Cyber security and the transition to cloud solutions remain the top two federal information technology priorities. With over two-thirds of the federal IT budget spent maintaining legacy systems, it means that these priorities can dominate your customers spending on “new” solutions. Yet, it’s not really news that cyber and cloud are “in.” How can you set yourself apart in a crowded field?
Step one is to become as smart as possible about what your target agencies needs are. Military service branches have different missions than ICE and TSA. Even agencies not traditionally thought of as having cyber needs, like HHS, VA and Education have requirements, but each differ from one another, and sometimes even from department to department.
Next up is matching your solutions with those requirements. Military specifications, for example, may matter little to a civilian agency customer and, worse; give the impression that you’re offering a “one size fits all” approach in a diverse market. You also can’t take for granted that your prospect knows everything they need to know (though some may think so).
If you find that your solution isn’t an easy fit, it’s better to move on than to try and cut it to size. The market of cyber providers is simply too crowded for a federal agency to go with something that doesn’t match well. Conversely, your solution will fit better with the next customer than someone else’s.
There are over $13 billion play for cyber solutions in FY’15. It pays to have done your homework. While the recommendations here may seem obvious, there are many contractors that don’t follow them. Talk to any fed and they will give you a long list of things contractors don’t do, or do incorrectly, during the BD process. Don’t be one of these.
Cloud, too, continues to be a high priority. Over $7 billion will be spent by federal agencies on cloud solutions in FY’15. The real number may be much higher, as “cloud” becomes a ubiquitous part of many IT solutions.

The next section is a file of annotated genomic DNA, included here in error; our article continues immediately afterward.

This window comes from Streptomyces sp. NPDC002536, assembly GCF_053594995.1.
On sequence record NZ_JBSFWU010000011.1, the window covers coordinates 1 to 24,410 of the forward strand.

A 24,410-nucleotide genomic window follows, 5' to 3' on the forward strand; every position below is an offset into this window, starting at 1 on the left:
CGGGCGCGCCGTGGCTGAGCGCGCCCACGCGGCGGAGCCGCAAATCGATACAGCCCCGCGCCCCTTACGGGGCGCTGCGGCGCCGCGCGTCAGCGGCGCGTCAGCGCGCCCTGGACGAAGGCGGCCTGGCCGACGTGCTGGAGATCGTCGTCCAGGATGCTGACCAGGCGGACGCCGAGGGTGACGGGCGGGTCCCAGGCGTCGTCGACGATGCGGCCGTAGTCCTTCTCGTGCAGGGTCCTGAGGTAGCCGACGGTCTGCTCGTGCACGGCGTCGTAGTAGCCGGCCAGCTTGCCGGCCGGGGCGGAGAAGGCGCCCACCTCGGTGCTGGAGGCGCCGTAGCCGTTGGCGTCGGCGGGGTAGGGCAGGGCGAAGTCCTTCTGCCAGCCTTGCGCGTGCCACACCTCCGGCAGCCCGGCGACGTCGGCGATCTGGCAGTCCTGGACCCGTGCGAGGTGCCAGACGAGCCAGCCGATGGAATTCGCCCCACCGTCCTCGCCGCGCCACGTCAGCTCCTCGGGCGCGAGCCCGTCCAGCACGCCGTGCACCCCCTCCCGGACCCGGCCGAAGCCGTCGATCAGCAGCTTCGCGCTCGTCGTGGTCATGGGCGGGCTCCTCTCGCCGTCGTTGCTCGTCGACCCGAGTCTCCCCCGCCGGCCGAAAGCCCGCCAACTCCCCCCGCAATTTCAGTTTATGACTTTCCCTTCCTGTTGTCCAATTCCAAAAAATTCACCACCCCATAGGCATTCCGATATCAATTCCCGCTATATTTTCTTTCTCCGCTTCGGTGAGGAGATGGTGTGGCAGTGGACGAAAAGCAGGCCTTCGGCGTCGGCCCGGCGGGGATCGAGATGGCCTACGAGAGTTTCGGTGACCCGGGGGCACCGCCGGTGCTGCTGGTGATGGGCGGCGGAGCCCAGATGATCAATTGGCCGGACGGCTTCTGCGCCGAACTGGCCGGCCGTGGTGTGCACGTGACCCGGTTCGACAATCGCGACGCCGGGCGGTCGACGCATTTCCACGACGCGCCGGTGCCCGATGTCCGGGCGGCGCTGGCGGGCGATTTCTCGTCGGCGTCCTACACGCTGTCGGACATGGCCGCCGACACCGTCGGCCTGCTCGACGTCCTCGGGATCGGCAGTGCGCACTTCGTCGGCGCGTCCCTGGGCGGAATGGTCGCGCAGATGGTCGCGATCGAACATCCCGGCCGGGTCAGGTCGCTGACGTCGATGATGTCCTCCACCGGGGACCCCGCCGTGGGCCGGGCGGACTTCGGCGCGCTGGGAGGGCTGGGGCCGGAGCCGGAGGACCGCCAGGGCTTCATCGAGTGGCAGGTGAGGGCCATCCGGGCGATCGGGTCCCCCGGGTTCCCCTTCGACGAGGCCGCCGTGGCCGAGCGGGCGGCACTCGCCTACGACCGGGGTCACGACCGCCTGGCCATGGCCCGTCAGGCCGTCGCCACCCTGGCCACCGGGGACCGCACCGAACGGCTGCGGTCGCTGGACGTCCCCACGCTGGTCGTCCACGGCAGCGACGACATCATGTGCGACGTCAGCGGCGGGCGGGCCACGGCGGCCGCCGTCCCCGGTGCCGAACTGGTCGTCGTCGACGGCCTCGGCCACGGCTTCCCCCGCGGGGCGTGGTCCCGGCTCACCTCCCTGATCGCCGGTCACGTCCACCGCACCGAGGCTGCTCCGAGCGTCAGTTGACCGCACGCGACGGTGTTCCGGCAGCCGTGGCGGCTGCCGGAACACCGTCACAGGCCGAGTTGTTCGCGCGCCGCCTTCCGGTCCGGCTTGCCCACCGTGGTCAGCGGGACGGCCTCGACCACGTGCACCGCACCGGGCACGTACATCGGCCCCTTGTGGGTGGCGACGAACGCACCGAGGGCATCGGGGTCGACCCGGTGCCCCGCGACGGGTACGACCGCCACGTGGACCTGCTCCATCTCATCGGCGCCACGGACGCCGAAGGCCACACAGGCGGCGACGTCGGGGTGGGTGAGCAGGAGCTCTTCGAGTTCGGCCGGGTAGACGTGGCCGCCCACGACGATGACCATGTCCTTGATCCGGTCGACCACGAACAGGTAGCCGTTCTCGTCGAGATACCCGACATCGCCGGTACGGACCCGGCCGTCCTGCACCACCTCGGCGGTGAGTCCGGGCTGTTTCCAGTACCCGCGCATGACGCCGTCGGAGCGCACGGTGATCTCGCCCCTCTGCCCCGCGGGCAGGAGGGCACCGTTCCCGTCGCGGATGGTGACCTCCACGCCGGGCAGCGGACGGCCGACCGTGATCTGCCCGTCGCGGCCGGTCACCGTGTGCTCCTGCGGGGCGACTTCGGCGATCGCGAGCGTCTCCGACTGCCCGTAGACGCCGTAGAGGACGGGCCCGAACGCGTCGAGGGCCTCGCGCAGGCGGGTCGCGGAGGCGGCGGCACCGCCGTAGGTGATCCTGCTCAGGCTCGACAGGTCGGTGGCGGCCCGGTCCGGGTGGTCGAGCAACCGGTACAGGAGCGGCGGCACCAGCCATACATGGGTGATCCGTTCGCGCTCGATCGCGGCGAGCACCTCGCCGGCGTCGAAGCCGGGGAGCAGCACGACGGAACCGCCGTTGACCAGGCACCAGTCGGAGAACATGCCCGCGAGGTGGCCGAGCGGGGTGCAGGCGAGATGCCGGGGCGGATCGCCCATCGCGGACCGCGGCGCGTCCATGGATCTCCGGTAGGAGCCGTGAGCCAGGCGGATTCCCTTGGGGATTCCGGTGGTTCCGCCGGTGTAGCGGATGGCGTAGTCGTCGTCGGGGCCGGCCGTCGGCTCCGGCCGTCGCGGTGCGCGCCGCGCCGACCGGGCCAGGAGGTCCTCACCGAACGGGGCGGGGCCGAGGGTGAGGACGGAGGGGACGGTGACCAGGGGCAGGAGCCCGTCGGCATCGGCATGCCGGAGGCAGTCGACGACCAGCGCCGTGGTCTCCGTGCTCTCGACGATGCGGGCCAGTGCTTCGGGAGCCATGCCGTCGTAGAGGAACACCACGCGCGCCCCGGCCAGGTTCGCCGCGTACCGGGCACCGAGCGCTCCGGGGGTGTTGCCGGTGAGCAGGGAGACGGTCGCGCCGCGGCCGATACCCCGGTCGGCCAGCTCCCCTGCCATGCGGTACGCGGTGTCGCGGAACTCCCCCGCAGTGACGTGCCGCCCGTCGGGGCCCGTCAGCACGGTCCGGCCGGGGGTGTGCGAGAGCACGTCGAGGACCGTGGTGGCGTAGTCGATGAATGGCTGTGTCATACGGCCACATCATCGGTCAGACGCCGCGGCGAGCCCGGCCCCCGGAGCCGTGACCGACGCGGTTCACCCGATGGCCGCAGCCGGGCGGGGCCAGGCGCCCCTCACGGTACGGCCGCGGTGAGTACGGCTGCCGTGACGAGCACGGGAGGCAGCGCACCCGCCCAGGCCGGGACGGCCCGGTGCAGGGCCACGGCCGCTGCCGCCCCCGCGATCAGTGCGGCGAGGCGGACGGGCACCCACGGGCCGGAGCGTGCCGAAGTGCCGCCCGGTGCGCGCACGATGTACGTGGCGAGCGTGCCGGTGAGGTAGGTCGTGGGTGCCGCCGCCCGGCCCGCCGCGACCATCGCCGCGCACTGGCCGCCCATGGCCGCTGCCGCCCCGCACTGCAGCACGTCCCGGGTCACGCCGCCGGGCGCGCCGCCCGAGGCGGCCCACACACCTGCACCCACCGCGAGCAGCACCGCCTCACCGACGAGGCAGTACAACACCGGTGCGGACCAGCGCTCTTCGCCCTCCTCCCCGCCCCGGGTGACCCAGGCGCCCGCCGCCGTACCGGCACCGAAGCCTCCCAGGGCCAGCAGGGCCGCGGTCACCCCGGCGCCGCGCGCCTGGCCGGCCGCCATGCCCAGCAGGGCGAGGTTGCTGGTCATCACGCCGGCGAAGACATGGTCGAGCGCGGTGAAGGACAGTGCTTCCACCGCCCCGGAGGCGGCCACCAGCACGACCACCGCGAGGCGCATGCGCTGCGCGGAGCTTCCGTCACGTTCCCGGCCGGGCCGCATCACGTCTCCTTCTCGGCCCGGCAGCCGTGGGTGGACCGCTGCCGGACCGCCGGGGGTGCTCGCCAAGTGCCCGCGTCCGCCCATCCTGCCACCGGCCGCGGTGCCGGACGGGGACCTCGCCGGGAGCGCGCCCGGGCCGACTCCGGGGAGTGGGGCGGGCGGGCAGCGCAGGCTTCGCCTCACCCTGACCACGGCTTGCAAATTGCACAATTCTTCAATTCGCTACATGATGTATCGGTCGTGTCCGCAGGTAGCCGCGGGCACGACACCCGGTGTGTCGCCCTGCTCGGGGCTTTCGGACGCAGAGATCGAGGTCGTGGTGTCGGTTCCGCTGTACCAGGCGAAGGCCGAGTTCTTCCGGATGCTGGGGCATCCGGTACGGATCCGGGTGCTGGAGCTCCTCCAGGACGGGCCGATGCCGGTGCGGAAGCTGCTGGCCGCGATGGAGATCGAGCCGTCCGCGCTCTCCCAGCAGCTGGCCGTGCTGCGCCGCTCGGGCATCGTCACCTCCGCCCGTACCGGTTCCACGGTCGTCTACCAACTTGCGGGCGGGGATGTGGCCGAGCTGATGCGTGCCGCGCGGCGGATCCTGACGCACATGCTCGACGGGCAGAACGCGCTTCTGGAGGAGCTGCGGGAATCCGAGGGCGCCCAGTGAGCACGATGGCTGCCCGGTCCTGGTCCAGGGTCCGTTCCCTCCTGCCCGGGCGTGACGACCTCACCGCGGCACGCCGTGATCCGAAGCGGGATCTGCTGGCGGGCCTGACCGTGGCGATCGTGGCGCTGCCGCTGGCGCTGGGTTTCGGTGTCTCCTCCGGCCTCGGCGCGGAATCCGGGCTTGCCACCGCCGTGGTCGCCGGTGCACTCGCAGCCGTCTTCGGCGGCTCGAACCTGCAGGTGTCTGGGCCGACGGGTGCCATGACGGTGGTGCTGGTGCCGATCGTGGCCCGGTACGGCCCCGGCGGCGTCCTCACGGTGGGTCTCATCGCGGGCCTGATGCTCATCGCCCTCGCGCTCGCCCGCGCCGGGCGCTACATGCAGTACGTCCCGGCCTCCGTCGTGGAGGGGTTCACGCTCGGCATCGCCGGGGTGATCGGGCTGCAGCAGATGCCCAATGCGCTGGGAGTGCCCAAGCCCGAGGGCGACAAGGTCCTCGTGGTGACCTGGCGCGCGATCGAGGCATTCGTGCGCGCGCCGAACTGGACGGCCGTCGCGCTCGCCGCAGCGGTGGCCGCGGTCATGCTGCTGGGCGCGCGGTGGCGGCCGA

While it’s also true here, as it is with cyber, that cloud solutions differ, there’s actually more confusion over the “what, where, and why” of cloud than you might think. Be prepared to differentiate your cloud solution from someone else’s, especially if your solution differs from the traditional storage and app areas. Experience has shown that cloud success is closely tied to being able to lead a client step-by-step through their uncertainty.
Federal agencies are also now required to buy cloud solutions that are FedRAMP approved. If your solution isn’t, be prepared to show that it’s in the approval process and just how secure it is in any case. FedRAMP, and similar cloud standards, continue to evolve, as well. Make sure you’re up to speed on what the current and future requirements are.
One other factor to keep in mind when offering any IT solution in the federal market is “how.” Federal agencies buy at least half of their IT solutions, including cloud and cyber, through standing contracts. Contracts such as the GSA Multiple Award Schedules, Alliant, NASA SEWP, and others, are open to all agencies. DOD buyers will also use the Army’s ITES-2, Navy Seaport-E, and Air Force NETCENTS2.
Your company should hold, or be a partner to someone who does hold, several of these contract vehicles. If you’re selling against someone who has one and you don’t, your company could be at a competitive disadvantage.
The good news is that there are substantial opportunities in the federal market for cyber and cloud solutions. Make sure you’ve set yourself apart and made it easy for your customer to do business with you in order to get your share.
Larry Allen will be sharing additional insights on trends in the federal market during the Comstor Federal Summit. Stay tuned to EDGE360 for additional coverage from the event.